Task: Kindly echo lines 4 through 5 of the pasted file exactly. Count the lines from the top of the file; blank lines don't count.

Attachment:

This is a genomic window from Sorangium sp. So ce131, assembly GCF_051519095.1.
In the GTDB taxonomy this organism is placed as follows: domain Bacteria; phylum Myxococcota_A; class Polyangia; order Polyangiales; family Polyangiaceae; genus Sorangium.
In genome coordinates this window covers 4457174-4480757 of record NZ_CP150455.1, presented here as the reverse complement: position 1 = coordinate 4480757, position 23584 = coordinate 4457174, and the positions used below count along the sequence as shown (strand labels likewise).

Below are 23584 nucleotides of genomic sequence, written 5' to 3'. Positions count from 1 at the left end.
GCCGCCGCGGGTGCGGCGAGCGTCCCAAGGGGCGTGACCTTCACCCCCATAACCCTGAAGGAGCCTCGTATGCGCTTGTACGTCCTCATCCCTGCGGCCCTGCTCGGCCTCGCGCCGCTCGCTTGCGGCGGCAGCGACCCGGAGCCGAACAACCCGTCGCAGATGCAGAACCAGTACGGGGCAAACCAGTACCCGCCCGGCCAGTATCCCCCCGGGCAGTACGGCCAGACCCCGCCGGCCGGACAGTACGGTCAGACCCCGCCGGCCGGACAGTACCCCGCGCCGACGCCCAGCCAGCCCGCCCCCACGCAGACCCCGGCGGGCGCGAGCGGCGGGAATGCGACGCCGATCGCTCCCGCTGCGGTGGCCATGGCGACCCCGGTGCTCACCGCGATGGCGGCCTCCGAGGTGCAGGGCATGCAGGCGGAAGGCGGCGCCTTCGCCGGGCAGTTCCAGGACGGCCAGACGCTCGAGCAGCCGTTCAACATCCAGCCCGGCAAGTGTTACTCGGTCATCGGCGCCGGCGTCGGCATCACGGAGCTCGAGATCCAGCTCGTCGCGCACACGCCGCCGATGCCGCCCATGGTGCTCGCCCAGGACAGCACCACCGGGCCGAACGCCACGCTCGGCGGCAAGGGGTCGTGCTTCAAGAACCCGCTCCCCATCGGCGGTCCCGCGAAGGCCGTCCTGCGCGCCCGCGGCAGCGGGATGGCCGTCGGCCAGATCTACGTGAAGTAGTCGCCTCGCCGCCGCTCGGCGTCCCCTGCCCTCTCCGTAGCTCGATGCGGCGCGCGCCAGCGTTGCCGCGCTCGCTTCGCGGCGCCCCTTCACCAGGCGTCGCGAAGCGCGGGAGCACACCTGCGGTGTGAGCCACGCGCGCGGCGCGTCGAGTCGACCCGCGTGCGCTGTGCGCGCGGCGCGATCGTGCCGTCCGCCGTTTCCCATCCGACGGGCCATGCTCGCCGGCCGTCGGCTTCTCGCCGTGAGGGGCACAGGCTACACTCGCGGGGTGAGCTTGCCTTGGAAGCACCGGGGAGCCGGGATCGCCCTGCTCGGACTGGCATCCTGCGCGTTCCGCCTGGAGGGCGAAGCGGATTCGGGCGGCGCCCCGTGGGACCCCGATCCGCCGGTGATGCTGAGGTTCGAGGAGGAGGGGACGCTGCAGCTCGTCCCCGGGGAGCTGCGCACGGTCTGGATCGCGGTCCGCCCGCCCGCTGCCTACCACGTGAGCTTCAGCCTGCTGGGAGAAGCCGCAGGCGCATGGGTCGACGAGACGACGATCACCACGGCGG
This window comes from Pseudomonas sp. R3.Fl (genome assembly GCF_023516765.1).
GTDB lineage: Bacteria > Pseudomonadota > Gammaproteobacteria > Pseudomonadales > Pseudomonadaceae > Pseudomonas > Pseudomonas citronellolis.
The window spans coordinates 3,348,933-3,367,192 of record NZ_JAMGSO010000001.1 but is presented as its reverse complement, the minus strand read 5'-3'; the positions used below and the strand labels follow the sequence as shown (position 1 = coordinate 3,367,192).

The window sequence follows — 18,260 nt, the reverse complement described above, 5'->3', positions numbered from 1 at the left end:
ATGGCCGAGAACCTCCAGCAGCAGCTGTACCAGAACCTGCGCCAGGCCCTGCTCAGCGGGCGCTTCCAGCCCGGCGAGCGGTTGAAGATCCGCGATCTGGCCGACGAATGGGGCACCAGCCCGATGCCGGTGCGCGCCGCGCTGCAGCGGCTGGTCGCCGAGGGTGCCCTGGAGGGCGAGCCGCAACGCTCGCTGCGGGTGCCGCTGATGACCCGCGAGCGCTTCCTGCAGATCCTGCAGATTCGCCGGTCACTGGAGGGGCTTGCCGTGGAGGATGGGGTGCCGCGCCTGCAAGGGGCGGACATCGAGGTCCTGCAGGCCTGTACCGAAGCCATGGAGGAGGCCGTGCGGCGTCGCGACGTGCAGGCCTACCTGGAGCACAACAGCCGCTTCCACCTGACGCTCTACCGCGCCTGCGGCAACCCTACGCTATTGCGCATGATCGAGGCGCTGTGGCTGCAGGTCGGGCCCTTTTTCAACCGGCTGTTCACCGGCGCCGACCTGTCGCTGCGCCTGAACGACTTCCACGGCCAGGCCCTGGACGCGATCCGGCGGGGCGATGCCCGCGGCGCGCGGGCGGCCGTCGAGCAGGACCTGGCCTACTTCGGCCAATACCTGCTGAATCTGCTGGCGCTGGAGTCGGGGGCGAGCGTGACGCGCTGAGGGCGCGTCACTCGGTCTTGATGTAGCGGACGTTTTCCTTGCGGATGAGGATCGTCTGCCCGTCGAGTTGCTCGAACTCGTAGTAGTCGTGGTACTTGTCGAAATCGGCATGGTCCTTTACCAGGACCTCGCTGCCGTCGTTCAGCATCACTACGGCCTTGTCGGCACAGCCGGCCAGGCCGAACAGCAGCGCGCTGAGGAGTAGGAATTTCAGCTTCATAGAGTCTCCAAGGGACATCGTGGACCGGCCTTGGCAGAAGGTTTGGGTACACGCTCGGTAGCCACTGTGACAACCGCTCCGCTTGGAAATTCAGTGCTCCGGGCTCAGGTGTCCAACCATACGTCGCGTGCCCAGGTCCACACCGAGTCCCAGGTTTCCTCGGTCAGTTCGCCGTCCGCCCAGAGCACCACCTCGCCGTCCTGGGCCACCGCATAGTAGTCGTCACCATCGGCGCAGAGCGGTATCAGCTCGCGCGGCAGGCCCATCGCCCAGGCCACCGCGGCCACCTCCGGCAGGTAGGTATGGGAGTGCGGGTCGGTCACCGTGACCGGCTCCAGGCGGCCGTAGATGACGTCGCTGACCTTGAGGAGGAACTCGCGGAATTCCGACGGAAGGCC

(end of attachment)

Below are 23584 nucleotides of genomic sequence, written 5' to 3'. Positions count from 1 at the left end.
GCCGCCGCGGGTGCGGCGAGCGTCCCAAGGGGCGTGACCTTCACCCCCATAACCCTGAAGGAGCCTCGTATGCGCTTGTACGTCCTCATCCCTGCGGCCCTGCTCGGCCTCGCGCCGCTCGCTTGCGGCGGCAGCGACCCGGAGCCGAACAACCCGTCGCAGATGCAGAACCAGTACGGGGCAAACCAGTACCCGCCCGGCCAGTATCCCCCCGGGCAGTACGGCCAGACCCCGCCGGCCGGACAGTACGGTCAGACCCCGCCGGCCGGACAGTACCCCGCGCCGACGCCCAGCCAGCCCGCCCCCACGCAGACCCCGGCGGGCGCGAGCGGCGGGAATGCGACGCCGATCGCTCCCGCTGCGGTGGCCATGGCGACCCCGGTGCTCACCGCGATGGCGGCCTCCGAGGTGCAGGGCATGCAGGCGGAAGGCGGCGCCTTCGCCGGGCAGTTCCAGGACGGCCAGACGCTCGAGCAGCCGTTCAACATCCAGCCCGGCAAGTGTTACTCGGTCATCGGCGCCGGCGTCGGCATCACGGAGCTCGAGATCCAGCTCGTCGCGCACACGCCGCCGATGCCGCCCATGGTGCTCGCCCAGGACAGCACCACCGGGCCGAACGCCACGCTCGGCGGCAAGGGGTCGTGCTTCAAGAACCCGCTCCCCATCGGCGGTCCCGCGAAGGCCGTCCTGCGCGCCCGCGGCAGCGGGATGGCCGTCGGCCAGATCTACGTGAAGTAGTCGCCTCGCCGCCGCTCGGCGTCCCCTGCCCTCTCCGTAGCTCGATGCGGCGCGCGCCAGCGTTGCCGCGCTCGCTTCGCGGCGCCCCTTCACCAGGCGTCGCGAAGCGCGGGAGCACACCTGCGGTGTGAGCCACGCGCGCGGCGCGTCGAGTCGACCCGCGTGCGCTGTGCGCGCGGCGCGATCGTGCCGTCCGCCGTTTCCCATCCGACGGGCCATGCTCGCCGGCCGTCGGCTTCTCGCCGTGAGGGGCACAGGCTACACTCGCGGGGTGAGCTTGCCTTGGAAGCACCGGGGAGCCGGGATCGCCCTGCTCGGACTGGCATCCTGCGCGTTCCGCCTGGAGGGCGAAGCGGATTCGGGCGGCGCCCCGTGGGACCCCGATCCGCCGGTGATGCTGAGGTTCGAGGAGGAGGGGACGCTGCAGCTCGTCCCCGGGGAGCTGCGCACGGTCTGGATCGCGGTCCGCCCGCCCGCTGCCTACCACGTGAGCTTCAGCCTGCTGGGAGAAGCCGCAGGCGCATGGGTCGACGAGACGACGATCACCACGGCGG